Albany, NY -- (SBWIRE) -- 10/19/2016 -- Recent advances in bioinformatics and genomic sequencing have resulted in the development of various noninvasive prenatal testing (NIPT) methods. NIPT is recommended by gynecologists to detect the risk an unborn child may present for various genetic disorders, including Down syndrome. This screening method has been gaining popularity with the commonness of fetal chromosomal aneuploidies and the dangers of high-risk pregnancies.
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The global NIPT market, according to industry experts, is forecast to expand at a 17.5% CAGR from 2014 to 2022, rising from a value of US$0.5 bn in 2013 to US$2.3 bn by 2022.
Q. What is the leading factor fueling the demand for noninvasive prenatal testing?
A. The rising incidence of several fetal chromosomal aneuploidies, such as Edwards' syndrome, Down syndrome, Turner syndrome, and Patau syndrome, has significantly driven the need for noninvasive prenatal testing.
According to the World Health Organization, the incidence of Down Syndrome is estimated to be between 1/1,000 and 1/1,100 live births worldwide. It has been estimated that around 3,000 to 5,000 children are born with Down syndrome each year and around 250,000 families in the U.S. are affected by this chromosomal disorder. Edwards' syndrome, also called the trisomy 18 syndrome, is the second most common autosomal trisomy syndrome after Down syndrome. The National Institutes of Health (NIH) states that this disorder has an estimated live born prevalence of 1 in every 6,000 to 1 in every 8,000 births. Patau syndrome, on the other hand, is known to occur in around 1/10,000 to 1/16,000 live births each year, the NIH finds.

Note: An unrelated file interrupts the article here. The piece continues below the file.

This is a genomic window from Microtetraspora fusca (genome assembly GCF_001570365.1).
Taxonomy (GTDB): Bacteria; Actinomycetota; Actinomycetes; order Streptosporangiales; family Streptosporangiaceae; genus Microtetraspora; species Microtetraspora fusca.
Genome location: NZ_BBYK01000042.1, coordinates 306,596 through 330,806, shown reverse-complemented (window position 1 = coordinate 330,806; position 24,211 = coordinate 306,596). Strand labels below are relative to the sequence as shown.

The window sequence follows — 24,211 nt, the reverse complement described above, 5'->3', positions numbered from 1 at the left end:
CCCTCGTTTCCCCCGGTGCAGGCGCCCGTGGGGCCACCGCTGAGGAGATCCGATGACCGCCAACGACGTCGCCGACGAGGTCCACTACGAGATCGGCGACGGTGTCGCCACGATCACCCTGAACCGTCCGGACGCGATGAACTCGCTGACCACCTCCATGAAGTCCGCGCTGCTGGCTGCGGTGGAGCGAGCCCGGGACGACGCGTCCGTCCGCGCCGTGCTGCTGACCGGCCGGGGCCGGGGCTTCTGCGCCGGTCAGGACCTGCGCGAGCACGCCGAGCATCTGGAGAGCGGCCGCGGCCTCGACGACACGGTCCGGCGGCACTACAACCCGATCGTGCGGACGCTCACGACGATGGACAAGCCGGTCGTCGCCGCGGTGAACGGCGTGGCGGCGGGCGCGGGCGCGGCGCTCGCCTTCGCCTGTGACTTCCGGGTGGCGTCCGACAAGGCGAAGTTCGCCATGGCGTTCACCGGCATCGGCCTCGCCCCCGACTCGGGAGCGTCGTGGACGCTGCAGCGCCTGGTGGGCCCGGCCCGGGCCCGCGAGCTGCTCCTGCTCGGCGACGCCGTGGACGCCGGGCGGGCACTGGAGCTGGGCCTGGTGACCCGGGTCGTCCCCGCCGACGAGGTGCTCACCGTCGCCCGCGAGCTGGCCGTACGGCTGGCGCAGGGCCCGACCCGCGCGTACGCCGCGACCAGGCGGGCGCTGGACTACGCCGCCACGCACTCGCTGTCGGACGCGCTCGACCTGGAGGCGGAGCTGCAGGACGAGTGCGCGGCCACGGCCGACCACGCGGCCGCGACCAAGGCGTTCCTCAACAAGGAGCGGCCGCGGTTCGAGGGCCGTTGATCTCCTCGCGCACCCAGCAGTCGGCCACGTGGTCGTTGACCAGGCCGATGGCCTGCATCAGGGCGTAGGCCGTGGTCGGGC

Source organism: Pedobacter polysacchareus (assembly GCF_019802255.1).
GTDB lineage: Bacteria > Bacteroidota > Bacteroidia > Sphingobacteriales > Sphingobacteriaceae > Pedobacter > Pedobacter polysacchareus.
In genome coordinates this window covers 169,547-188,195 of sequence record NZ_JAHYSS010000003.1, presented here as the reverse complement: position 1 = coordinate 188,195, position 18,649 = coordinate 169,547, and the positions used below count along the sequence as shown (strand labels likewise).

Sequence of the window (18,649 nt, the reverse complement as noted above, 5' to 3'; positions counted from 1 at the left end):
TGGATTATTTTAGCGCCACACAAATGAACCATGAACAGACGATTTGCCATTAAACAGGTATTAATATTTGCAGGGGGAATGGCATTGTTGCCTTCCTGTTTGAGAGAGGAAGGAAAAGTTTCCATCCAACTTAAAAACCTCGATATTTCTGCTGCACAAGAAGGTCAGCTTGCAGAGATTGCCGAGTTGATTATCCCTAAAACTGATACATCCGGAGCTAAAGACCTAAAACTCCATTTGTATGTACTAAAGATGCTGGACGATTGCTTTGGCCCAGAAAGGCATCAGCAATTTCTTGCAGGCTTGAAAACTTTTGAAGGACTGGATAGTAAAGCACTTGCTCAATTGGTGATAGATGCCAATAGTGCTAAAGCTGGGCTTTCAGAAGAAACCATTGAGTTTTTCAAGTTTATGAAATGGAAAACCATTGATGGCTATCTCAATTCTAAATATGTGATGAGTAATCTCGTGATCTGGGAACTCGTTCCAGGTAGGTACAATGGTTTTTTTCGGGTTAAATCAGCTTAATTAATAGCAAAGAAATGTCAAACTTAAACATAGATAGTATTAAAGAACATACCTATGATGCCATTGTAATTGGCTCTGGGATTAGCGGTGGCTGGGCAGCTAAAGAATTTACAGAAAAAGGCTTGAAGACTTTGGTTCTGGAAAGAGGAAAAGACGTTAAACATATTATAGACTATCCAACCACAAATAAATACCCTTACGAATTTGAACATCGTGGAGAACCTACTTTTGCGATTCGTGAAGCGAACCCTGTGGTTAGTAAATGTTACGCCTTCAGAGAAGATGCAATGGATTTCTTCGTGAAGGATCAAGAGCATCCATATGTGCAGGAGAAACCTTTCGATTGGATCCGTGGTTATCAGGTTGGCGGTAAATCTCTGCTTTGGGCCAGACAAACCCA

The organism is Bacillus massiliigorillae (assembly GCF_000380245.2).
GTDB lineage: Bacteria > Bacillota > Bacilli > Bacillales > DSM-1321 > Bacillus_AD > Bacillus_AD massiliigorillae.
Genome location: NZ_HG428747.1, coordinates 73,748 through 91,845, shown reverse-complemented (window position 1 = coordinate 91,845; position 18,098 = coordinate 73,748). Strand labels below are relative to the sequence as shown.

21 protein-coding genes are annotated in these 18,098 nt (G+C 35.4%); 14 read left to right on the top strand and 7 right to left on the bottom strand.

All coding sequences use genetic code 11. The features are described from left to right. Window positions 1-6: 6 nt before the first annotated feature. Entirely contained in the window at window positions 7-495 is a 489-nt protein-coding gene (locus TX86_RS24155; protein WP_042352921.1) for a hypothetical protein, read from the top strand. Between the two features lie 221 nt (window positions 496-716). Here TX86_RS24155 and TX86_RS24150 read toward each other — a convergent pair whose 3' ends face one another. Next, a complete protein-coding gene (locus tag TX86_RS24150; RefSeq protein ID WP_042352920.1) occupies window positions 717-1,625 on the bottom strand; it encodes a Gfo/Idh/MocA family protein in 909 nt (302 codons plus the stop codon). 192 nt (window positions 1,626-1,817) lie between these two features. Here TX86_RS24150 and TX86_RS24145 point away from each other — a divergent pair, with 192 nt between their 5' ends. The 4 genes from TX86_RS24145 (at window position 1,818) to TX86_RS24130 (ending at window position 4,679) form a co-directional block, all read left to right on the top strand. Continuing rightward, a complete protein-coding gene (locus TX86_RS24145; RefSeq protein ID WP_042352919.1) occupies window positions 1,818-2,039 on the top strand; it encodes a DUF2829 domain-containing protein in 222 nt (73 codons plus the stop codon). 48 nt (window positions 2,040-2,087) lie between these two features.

Each of these chromosomal disorders results in severe developmental and intellectual disabilities in the child, in addition to various physical problems. As a result, the prenatal diagnosis of these disorders via NIPT has become a growing need in cases of high-risk pregnancies.
Q. How far has research come in examining the efficacy and accuracy of NIPT?
A. Today, there are an increasing number of companies that use different analytic methods for noninvasive prenatal testing, also called noninvasive prenatal diagnosis or cell-free DNA-based noninvasive prenatal screening. Compared to previous NIPT methods, modern screening techniques reportedly present a higher detection rate for trisomy 18 (96.85), trisomy 21 (99.0%), and trisomy 13 (92.1%), according to a study published in the New England Journal of Medicine. The study, titled 'Accurate Description of DNA-based Noninvasive Prenatal Screening,' was conducted in 2015 by a team of researchers from the University of Hong Kong, the Chinese University of Hong Kong, and the Baylor College of Medicine, Texas.
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The study found that more and more companies in the NIPT market are now expanding their screening methods to include the detection of increasingly rare chromosomal abnormalities. The study compared the efficacy of six laboratories, namely Ariosa, Illumina, Integrated Genetics, Sequenom, Natera, and BGI, in terms of detecting false positives and false negatives. The study found that BGI's NIPT test performed better than all the others examined. It also described that there are several intrinsic biologic factors such as confined placental mosaicism, somatic mosaicism, and maternal copy-number imbalance that are responsible for false negative and false positive results of NIPT.